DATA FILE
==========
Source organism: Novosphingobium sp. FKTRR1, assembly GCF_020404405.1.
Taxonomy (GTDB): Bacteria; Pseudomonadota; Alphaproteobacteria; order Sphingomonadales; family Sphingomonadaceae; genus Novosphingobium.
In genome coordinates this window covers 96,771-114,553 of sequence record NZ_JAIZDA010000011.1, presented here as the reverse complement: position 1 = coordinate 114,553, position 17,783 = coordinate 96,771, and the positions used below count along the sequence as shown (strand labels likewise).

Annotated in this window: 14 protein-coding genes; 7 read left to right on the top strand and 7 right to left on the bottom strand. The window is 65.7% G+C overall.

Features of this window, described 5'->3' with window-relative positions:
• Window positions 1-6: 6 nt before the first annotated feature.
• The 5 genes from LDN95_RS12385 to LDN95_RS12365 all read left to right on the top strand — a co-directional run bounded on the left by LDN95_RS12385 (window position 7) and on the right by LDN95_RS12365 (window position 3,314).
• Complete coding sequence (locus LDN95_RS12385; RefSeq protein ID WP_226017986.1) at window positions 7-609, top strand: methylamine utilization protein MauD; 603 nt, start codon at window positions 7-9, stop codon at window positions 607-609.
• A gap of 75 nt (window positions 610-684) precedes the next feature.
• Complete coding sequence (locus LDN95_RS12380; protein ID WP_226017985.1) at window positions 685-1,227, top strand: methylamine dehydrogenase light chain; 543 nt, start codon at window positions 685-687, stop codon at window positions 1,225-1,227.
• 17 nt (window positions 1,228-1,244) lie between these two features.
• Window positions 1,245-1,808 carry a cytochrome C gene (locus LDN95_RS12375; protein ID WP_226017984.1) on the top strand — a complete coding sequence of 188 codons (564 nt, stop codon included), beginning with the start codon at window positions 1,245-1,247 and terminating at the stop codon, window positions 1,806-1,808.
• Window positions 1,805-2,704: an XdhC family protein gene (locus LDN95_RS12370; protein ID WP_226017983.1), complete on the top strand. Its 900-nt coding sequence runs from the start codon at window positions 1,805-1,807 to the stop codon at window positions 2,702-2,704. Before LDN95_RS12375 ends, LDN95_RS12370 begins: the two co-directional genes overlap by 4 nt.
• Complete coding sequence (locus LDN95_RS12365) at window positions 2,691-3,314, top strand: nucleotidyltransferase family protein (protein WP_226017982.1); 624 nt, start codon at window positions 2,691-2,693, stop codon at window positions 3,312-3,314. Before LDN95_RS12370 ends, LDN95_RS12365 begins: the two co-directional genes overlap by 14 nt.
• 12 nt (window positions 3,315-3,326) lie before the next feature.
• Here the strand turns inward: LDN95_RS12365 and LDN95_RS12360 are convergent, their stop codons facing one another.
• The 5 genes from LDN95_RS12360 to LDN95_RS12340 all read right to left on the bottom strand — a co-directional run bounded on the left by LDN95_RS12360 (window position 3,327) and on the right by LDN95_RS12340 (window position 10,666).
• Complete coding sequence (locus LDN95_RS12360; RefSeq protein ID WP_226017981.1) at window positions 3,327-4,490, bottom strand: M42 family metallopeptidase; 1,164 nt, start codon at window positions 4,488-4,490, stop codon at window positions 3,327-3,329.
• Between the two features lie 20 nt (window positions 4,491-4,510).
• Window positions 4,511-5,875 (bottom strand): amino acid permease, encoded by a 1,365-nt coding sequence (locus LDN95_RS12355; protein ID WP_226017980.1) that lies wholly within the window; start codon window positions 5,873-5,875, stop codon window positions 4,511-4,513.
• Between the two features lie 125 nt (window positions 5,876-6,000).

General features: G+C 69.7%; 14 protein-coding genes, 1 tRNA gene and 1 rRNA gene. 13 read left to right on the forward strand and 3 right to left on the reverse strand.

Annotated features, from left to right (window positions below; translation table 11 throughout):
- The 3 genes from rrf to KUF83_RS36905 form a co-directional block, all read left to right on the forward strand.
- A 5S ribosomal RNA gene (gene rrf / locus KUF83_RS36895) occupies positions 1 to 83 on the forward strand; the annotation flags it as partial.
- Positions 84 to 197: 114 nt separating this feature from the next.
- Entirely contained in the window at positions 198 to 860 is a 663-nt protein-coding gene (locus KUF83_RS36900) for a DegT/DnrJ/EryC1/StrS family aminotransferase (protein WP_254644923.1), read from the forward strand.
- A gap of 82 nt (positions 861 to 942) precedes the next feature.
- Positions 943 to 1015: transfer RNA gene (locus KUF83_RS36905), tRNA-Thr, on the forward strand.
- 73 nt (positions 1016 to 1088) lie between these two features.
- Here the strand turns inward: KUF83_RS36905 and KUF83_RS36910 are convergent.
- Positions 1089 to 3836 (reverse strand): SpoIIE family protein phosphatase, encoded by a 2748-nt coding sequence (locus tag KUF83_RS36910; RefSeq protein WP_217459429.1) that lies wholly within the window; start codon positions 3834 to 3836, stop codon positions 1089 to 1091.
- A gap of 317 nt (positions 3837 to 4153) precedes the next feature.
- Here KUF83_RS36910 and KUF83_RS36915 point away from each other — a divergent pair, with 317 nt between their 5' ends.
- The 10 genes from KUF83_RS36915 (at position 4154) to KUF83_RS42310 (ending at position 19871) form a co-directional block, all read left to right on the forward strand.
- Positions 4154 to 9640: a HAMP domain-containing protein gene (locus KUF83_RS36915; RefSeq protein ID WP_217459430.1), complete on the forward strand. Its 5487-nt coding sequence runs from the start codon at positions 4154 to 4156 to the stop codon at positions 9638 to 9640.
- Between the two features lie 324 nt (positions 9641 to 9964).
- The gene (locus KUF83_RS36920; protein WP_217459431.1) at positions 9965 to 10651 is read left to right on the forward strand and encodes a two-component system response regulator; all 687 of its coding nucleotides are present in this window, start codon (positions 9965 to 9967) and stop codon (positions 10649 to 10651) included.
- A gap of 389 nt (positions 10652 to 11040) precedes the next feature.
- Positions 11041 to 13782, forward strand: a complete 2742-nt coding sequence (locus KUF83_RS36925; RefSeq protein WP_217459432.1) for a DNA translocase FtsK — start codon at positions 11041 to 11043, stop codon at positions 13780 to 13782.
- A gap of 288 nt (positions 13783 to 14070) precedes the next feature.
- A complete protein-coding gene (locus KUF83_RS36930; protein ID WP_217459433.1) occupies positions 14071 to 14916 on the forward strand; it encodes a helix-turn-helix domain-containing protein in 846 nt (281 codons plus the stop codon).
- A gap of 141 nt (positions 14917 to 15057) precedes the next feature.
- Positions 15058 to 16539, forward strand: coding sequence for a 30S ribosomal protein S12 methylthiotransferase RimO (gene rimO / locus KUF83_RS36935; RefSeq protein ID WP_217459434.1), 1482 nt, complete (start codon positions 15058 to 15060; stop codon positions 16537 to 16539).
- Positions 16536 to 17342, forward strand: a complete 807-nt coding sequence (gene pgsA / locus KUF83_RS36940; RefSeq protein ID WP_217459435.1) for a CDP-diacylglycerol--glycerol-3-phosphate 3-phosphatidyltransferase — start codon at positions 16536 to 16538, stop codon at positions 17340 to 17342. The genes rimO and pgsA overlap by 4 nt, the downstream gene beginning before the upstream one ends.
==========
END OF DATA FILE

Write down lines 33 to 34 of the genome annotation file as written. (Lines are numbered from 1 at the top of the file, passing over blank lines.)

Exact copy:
- A gap of 317 nt (positions 3837 to 4153) precedes the next feature.
- Here KUF83_RS36910 and KUF83_RS36915 point away from each other — a divergent pair, with 317 nt between their 5' ends.